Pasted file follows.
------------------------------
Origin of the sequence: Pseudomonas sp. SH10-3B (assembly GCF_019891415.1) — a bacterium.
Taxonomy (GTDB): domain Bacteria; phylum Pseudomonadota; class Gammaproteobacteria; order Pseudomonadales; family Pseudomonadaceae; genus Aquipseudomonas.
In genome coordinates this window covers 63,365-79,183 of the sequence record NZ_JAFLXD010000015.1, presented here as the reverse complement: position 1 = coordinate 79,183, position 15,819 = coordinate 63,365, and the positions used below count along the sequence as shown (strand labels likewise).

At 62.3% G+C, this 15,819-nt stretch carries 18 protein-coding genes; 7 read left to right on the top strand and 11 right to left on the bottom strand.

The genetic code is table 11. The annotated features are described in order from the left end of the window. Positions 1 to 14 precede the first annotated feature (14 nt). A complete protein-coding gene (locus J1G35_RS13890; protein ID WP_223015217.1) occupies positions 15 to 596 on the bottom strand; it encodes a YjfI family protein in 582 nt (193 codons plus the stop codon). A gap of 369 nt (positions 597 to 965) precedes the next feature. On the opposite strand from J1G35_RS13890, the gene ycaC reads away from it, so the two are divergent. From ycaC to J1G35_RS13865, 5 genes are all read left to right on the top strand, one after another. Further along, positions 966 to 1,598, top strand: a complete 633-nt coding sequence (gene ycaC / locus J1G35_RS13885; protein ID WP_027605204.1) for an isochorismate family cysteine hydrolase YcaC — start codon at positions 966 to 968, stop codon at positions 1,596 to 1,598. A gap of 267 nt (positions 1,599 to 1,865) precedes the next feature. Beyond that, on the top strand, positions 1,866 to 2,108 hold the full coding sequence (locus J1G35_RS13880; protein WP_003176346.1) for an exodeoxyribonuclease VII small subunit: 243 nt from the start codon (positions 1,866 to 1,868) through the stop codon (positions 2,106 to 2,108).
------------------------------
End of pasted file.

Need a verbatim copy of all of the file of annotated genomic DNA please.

Origin of the sequence: Pseudomonas sp. SH10-3B (assembly GCF_019891415.1) — a bacterium.
Taxonomy (GTDB): domain Bacteria; phylum Pseudomonadota; class Gammaproteobacteria; order Pseudomonadales; family Pseudomonadaceae; genus Aquipseudomonas.
In genome coordinates this window covers 63,365-79,183 of the sequence record NZ_JAFLXD010000015.1, presented here as the reverse complement: position 1 = coordinate 79,183, position 15,819 = coordinate 63,365, and the positions used below count along the sequence as shown (strand labels likewise).

At 62.3% G+C, this 15,819-nt stretch carries 18 protein-coding genes; 7 read left to right on the top strand and 11 right to left on the bottom strand.

The genetic code is table 11. The annotated features are described in order from the left end of the window. Positions 1 to 14 precede the first annotated feature (14 nt). A complete protein-coding gene (locus J1G35_RS13890; protein ID WP_223015217.1) occupies positions 15 to 596 on the bottom strand; it encodes a YjfI family protein in 582 nt (193 codons plus the stop codon). A gap of 369 nt (positions 597 to 965) precedes the next feature. On the opposite strand from J1G35_RS13890, the gene ycaC reads away from it, so the two are divergent. From ycaC to J1G35_RS13865, 5 genes are all read left to right on the top strand, one after another. Further along, positions 966 to 1,598, top strand: a complete 633-nt coding sequence (gene ycaC / locus J1G35_RS13885; protein ID WP_027605204.1) for an isochorismate family cysteine hydrolase YcaC — start codon at positions 966 to 968, stop codon at positions 1,596 to 1,598. A gap of 267 nt (positions 1,599 to 1,865) precedes the next feature. Beyond that, on the top strand, positions 1,866 to 2,108 hold the full coding sequence (locus J1G35_RS13880; protein WP_003176346.1) for an exodeoxyribonuclease VII small subunit: 243 nt from the start codon (positions 1,866 to 1,868) through the stop codon (positions 2,106 to 2,108).